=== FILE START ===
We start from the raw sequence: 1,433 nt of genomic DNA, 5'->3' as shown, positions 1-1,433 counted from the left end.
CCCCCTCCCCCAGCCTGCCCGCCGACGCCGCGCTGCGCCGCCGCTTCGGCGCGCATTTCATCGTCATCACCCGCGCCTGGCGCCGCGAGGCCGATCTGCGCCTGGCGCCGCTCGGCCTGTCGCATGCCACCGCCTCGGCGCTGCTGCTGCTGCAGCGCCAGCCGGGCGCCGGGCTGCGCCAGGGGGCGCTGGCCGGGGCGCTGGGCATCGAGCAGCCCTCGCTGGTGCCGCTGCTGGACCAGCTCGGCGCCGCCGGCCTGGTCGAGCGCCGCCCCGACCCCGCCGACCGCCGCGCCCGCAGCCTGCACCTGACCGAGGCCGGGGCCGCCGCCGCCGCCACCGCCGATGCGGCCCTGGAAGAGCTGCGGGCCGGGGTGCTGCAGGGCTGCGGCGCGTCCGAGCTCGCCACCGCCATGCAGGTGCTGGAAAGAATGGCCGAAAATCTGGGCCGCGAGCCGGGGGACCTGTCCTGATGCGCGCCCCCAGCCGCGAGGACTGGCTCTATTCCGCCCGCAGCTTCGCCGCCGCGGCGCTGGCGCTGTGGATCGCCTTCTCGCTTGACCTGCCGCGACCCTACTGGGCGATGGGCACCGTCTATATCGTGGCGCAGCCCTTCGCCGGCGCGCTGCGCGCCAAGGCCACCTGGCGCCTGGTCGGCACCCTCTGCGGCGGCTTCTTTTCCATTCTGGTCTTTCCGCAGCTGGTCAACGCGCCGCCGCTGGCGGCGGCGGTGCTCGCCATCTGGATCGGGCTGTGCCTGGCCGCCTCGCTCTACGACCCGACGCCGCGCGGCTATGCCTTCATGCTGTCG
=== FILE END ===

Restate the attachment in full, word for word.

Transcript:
We start from the raw sequence: 1,433 nt of genomic DNA, 5'->3' as shown, positions 1-1,433 counted from the left end.
CCCCCTCCCCCAGCCTGCCCGCCGACGCCGCGCTGCGCCGCCGCTTCGGCGCGCATTTCATCGTCATCACCCGCGCCTGGCGCCGCGAGGCCGATCTGCGCCTGGCGCCGCTCGGCCTGTCGCATGCCACCGCCTCGGCGCTGCTGCTGCTGCAGCGCCAGCCGGGCGCCGGGCTGCGCCAGGGGGCGCTGGCCGGGGCGCTGGGCATCGAGCAGCCCTCGCTGGTGCCGCTGCTGGACCAGCTCGGCGCCGCCGGCCTGGTCGAGCGCCGCCCCGACCCCGCCGACCGCCGCGCCCGCAGCCTGCACCTGACCGAGGCCGGGGCCGCCGCCGCCGCCACCGCCGATGCGGCCCTGGAAGAGCTGCGGGCCGGGGTGCTGCAGGGCTGCGGCGCGTCCGAGCTCGCCACCGCCATGCAGGTGCTGGAAAGAATGGCCGAAAATCTGGGCCGCGAGCCGGGGGACCTGTCCTGATGCGCGCCCCCAGCCGCGAGGACTGGCTCTATTCCGCCCGCAGCTTCGCCGCCGCGGCGCTGGCGCTGTGGATCGCCTTCTCGCTTGACCTGCCGCGACCCTACTGGGCGATGGGCACCGTCTATATCGTGGCGCAGCCCTTCGCCGGCGCGCTGCGCGCCAAGGCCACCTGGCGCCTGGTCGGCACCCTCTGCGGCGGCTTCTTTTCCATTCTGGTCTTTCCGCAGCTGGTCAACGCGCCGCCGCTGGCGGCGGCGGTGCTCGCCATCTGGATCGGGCTGTGCCTGGCCGCCTCGCTCTACGACCCGACGCCGCGCGGCTATGCCTTCATGCTGTCG